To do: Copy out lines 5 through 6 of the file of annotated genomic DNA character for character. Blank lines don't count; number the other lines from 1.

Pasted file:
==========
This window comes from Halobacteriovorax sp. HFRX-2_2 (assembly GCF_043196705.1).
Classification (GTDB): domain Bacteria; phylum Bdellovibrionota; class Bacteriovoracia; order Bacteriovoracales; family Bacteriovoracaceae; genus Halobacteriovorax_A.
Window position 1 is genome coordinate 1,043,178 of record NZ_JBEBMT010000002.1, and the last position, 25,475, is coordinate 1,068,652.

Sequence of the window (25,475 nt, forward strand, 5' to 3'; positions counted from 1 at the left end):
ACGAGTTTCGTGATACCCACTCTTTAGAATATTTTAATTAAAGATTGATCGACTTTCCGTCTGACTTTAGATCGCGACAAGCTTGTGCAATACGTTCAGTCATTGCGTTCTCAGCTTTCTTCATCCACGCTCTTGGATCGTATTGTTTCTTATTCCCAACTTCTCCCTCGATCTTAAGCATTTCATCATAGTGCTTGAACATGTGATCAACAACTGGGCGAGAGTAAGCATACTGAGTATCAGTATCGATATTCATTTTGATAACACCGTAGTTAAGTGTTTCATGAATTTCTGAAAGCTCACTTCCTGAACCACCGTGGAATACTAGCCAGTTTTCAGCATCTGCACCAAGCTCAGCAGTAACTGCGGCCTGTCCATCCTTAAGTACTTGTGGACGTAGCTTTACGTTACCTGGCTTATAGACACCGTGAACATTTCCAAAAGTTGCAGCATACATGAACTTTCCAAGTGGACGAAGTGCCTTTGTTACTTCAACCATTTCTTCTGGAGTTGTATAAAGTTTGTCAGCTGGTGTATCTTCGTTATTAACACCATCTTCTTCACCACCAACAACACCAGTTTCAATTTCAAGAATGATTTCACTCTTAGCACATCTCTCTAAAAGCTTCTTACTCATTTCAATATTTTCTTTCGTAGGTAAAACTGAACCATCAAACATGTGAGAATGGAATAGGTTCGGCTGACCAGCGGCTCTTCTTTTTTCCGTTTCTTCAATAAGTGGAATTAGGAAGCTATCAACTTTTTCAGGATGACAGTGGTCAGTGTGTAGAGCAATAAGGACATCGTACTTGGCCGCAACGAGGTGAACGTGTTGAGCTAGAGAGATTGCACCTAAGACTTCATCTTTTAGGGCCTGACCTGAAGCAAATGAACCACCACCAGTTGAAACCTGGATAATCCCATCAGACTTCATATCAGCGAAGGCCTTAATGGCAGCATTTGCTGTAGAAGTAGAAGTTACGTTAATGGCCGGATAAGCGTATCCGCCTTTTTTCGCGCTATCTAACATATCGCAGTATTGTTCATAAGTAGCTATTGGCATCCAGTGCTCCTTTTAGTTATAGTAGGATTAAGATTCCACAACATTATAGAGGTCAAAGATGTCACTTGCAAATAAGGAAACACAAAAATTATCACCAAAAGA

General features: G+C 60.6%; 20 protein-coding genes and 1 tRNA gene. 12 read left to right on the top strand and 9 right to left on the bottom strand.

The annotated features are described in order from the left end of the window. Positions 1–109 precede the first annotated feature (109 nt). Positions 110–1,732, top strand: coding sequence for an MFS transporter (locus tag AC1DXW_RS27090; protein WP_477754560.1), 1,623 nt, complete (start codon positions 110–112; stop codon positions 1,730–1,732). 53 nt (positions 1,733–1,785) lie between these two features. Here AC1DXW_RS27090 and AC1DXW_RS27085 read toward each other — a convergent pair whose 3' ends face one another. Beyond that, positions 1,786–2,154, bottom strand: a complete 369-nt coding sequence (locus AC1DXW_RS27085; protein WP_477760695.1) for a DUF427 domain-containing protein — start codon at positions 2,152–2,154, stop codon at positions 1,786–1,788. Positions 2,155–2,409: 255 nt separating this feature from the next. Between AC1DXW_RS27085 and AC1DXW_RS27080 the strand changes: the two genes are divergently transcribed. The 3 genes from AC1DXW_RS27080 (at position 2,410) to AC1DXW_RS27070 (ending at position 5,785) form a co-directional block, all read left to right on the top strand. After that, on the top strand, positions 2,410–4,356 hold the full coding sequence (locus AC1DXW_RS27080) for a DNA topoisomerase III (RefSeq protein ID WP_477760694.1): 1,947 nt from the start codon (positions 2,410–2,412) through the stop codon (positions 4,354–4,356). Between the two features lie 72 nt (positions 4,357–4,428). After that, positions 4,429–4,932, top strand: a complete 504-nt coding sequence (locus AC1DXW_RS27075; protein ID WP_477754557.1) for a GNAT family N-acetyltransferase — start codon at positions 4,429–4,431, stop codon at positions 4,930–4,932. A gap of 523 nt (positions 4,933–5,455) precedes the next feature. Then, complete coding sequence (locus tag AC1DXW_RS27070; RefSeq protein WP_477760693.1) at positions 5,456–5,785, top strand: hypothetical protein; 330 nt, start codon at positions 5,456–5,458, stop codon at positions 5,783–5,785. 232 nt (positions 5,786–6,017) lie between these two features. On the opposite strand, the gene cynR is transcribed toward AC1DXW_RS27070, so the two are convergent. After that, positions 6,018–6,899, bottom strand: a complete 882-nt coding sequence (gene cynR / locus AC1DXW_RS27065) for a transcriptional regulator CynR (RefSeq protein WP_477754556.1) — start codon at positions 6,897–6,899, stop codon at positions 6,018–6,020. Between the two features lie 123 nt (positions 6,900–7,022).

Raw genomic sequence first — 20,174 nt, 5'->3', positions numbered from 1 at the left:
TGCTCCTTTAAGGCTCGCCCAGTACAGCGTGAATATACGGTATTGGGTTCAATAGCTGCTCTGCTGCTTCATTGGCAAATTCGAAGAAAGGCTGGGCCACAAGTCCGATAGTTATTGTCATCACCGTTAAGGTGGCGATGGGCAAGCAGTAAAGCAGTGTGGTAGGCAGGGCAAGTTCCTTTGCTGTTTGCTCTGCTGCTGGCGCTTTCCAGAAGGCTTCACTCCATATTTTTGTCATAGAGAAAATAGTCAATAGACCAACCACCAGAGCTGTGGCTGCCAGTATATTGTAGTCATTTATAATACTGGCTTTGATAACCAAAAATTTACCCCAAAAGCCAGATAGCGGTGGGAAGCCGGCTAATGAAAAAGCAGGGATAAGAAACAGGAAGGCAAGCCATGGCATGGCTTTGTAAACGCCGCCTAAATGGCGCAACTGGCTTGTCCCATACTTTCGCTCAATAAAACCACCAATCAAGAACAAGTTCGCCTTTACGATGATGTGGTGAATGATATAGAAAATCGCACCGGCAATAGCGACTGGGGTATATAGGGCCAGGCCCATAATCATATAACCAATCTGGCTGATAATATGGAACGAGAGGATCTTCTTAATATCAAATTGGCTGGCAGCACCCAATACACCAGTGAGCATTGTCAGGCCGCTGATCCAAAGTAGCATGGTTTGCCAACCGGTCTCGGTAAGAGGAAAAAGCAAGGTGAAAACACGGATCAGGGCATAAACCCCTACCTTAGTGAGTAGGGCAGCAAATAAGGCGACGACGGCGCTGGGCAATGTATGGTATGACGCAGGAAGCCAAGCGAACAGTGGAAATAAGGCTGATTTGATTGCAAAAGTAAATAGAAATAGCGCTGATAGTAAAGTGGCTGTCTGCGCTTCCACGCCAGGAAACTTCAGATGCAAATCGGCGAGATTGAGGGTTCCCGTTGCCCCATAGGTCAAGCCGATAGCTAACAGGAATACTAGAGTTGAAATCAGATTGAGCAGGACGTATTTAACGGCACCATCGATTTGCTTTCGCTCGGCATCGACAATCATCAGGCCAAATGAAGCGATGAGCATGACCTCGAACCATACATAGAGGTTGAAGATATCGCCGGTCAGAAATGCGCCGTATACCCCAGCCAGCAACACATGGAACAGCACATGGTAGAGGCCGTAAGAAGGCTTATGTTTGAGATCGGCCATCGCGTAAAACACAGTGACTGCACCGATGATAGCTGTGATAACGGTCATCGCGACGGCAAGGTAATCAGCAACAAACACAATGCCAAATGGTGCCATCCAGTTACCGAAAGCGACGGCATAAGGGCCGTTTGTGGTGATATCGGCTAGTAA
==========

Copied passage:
ACGAGTTTCGTGATACCCACTCTTTAGAATATTTTAATTAAAGATTGATCGACTTTCCGTCTGACTTTAGATCGCGACAAGCTTGTGCAATACGTTCAGTCATTGCGTTCTCAGCTTTCTTCATCCACGCTCTTGGATCGTATTGTTTCTTATTCCCAACTTCTCCCTCGATCTTAAGCATTTCATCATAGTGCTTGAACATGTGATCAACAACTGGGCGAGAGTAAGCATACTGAGTATCAGTATCGATATTCATTTTGATAACACCGTAGTTAAGTGTTTCATGAATTTCTGAAAGCTCACTTCCTGAACCACCGTGGAATACTAGCCAGTTTTCAGCATCTGCACCAAGCTCAGCAGTAACTGCGGCCTGTCCATCCTTAAGTACTTGTGGACGTAGCTTTACGTTACCTGGCTTATAGACACCGTGAACATTTCCAAAAGTTGCAGCATACATGAACTTTCCAAGTGGACGAAGTGCCTTTGTTACTTCAACCATTTCTTCTGGAGTTGTATAAAGTTTGTCAGCTGGTGTATCTTCGTTATTAACACCATCTTCTTCACCACCAACAACACCAGTTTCAATTTCAAGAATGATTTCACTCTTAGCACATCTCTCTAAAAGCTTCTTACTCATTTCAATATTTTCTTTCGTAGGTAAAACTGAACCATCAAACATGTGAGAATGGAATAGGTTCGGCTGACCAGCGGCTCTTCTTTTTTCCGTTTCTTCAATAAGTGGAATTAGGAAGCTATCAACTTTTTCAGGATGACAGTGGTCAGTGTGTAGAGCAATAAGGACATCGTACTTGGCCGCAACGAGGTGAACGTGTTGAGCTAGAGAGATTGCACCTAAGACTTCATCTTTTAGGGCCTGACCTGAAGCAAATGAACCACCACCAGTTGAAACCTGGATAATCCCATCAGACTTCATATCAGCGAAGGCCTTAATGGCAGCATTTGCTGTAGAAGTAGAAGTTACGTTAATGGCCGGATAAGCGTATCCGCCTTTTTTCGCGCTATCTAACATATCGCAGTATTGTTCATAAGTAGCTATTGGCATCCAGTGCTCCTTTTAGTTATAGTAGGATTAAGATTCCACAACATTATAGAGGTCAAAGATGTCACTTGCAAATAAGGAAACACAAAAATTATCACCAAAAGA

General features: G+C 60.6%; 20 protein-coding genes and 1 tRNA gene. 12 read left to right on the top strand and 9 right to left on the bottom strand.